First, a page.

The vision jolted Will Roman and made his wife say, “I think you should do this,” when he climbed into their 2014 Honda Accord afterward and, despite all the bad bandmate experiences, made him say yes. It drove his brother to commit as well—putting in motion the dynamic brass-percussion duo that a Kadencia bandmate would later call “the 2-piece combo” and “the Roman duo.”
The man’s name was Maurice Sanabria.
Keeping It All in the Familia: Fathers and Sons
When 41-year-old Tito Sanabria found an abandoned bodyboard laying on the grass next to a basketball court in his town of San Germán, Puerto Rico, at age 12, he didn’t know what it was. Maurice Sanabria, who had surfed as a youth, asked his son if he wanted to learn the sport. In the weeks that followed, with the bodyboard Tito Sanabria remembers as “kind of split in half at the top, not completely broken, but somebody didn’t want it,” Maurice Sanabria taught Tito Sanabria how to move with the rhythms and swells of the ocean, how to balance it all.
Years later, when Tito Sanabria had come to Richmond, Virginia, for a job and, nursing knee injuries and feeling homesick (it was tough to find other Boricuas in the area then), picked up a requinto bomba drum, his father Maurice Sanabria taught him how to better balance the rhythms of bomba and plena. A photo taken in Puerto Rico of a bodyboard, a gift from Tito Sanabria’s mother, visible as he chats with City Paper, reminds him of the sport where he and his father took something ugly and discarded and harnessed it into a teaching tool and source of joy.
“[Bomba and plena] create an understanding that especially Puerto Ricans and many Latinos are a mix of races,” says Tito Sanabria, alluding to the genres’ origins in slavery. “There’s beauty in that, there is value in that, there is a rich history … and there’s an ugliness too that we can’t cover up that contributed to these rhythms.”
Maurice Sanabria, in a way, followed in the salsa-dancing footsteps of his own father, who sang in Miami and New York. In the military, while stationed in Germany in the late 1980s, he uncovered a big salsa community and joined a military salsa band. Invites for him to sing in other bands poured in, and Maurice Sanabria eventually started one focused on bomba and plena rhythms: the original Kadencia Band, which later disbanded in the early 2000s.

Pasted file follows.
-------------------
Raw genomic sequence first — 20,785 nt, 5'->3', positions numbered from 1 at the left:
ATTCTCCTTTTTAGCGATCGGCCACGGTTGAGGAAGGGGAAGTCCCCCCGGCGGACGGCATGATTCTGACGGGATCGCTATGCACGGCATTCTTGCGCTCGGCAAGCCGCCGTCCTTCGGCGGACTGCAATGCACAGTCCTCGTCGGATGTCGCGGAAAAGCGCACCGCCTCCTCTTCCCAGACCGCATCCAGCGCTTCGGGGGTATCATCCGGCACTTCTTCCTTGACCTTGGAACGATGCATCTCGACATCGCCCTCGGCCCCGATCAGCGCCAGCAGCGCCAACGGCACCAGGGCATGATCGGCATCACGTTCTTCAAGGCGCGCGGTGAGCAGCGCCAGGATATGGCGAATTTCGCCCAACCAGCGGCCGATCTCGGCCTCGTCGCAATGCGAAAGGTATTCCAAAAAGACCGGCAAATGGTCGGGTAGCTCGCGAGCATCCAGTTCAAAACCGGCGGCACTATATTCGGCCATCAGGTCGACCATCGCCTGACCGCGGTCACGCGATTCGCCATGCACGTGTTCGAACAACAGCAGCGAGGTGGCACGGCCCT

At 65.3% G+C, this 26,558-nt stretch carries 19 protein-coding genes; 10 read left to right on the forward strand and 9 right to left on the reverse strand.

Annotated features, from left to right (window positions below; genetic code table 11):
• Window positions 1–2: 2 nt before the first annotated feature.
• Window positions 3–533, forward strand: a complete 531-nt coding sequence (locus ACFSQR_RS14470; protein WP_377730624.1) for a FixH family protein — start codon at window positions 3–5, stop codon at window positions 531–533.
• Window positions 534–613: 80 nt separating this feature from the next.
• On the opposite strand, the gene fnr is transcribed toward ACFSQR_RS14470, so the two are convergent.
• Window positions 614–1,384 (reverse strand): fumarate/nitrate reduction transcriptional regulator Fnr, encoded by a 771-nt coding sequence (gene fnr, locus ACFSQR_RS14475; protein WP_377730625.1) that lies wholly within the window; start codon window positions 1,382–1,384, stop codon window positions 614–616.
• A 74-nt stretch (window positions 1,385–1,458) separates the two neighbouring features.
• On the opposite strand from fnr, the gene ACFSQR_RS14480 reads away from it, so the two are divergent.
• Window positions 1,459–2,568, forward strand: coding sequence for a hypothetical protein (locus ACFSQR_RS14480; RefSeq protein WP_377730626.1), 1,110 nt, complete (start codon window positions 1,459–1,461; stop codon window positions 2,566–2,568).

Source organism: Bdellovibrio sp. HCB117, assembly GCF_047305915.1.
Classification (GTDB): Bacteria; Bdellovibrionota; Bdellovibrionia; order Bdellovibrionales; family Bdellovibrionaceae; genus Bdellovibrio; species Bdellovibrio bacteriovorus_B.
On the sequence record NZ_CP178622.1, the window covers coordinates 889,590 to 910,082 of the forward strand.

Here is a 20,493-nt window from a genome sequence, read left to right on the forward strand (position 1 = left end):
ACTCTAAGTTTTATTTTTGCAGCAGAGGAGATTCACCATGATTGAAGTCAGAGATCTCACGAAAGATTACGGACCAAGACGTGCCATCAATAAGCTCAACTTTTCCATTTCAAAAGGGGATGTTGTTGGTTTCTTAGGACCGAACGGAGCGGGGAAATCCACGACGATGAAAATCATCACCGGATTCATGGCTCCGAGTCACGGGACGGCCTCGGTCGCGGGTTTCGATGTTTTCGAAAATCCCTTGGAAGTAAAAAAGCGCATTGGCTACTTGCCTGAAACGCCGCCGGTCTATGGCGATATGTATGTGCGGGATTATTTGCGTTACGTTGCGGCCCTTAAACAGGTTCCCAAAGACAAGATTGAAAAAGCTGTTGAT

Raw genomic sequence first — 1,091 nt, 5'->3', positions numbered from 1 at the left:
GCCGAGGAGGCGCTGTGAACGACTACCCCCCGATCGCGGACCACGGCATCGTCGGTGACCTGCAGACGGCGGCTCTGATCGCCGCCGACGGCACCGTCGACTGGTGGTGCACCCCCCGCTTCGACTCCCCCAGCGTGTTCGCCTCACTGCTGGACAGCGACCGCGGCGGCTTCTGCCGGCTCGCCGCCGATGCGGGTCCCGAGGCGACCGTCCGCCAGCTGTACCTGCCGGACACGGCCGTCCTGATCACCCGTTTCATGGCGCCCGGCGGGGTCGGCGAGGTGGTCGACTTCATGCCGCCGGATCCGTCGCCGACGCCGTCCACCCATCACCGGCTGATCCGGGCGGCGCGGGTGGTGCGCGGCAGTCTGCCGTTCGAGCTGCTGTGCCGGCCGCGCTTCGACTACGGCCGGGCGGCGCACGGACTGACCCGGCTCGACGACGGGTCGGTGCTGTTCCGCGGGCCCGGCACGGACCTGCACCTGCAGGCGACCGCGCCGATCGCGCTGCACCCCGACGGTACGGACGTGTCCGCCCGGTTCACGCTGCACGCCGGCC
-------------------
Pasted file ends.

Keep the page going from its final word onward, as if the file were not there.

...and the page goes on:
As a teen, Tito Sanabria’s father played in bands with friends in marquesinas, wall-less garages, with equipment one of those friends, a band boy for a well known salsa group, sneaked out at night. Maurice Sanabria had already been singing and playing tambora, a two-headed drum hailing from the Dominican Republic, at family parrandas since age 8. In marquesenia gatherings, folks would cut down palm trees with machetes, put up some lights, and dance to music, sometimes live playing; that’s where Maurice Sanabria and his friends came in. That’s when Maurice Sanabria “really got into it.”
The Band That They Bonded
Through contacts he met through friends and randomly at venues, Maurice Sanabria had gathered an all-star team of diverse drummers, bass musicians, and vocalists to accompany his singing-storytelling. His dream was to rebuild the Kadencia Orchestra with new members, so he brought his original songs from the original salsa band and bought the melodies from former band members. Will Roman on the congas and primo drum and Marc Roman, the trumpet player and back-up singer, have been two mainstays since the group re-formed with Maurice Sanabria as the lead singer and güiro player and his son Tito Sanabria on back-up vocals and the requinto and buleador, drums made of goat skin. Maurice Sanabria’s grandfather’s stories became the stuff of the orchestra’s songs: “No Me Quite el Tambor,” for instance, is the story of an enslaved person who prostrated himself before captors who threatened to take his drum—for him, it would be like taking his life.
Their first gig as the new Kadencia Orchestra, the 12-piece ensemble that frequently plays in the DMV, was at Hawk n Dove on a chilly January 2019. During the pandemic, after a year of only virtual rehearsals, when the COVID-19 cases had dipped, Maurice Sanabria brought the band together in one room in his house. He had bought clotheslines and curtains to separate each player in the rehearsal space. They took rehearsals seriously, playing as though they were still performing at the Lincoln Memorial, as they did in August 2019 as an invite from Music at the Monument. Tito recalls glancing over at his father, incredulous that they, Puerto Ricans playing Afro-Boricua music, were standing at the same spot where Martin Luther King, Jr. had made his “I Have a Dream” speech.
“We have a dream!” says Maurice Sanabria, chortling as he recalls the performance. Behind him, as he talks to City Paper, is a portrait of Black Boricuas dancing bomba and plena that his oldest son, Michael, photographed.
Apart from performances, Kadencia Orchestra keeps the oral history going with bomba and plena workshops and discussions on Afro-Caribbean music for the Virginia Department of Education.
“I think whenever we can have a conversation that brings to the center…the importance of acceptance, of understanding where we come from,” it’s more than worth it, says Tito Sanabria. For them and so many others in the DMV, the resistance plays on.
Kadencia Orchestra plays in the DMV area tonight, from 7:30-8:30 pm, at Royal Lake Park, 5344 Gainsborough Drive, Fairfax, VA, 22032.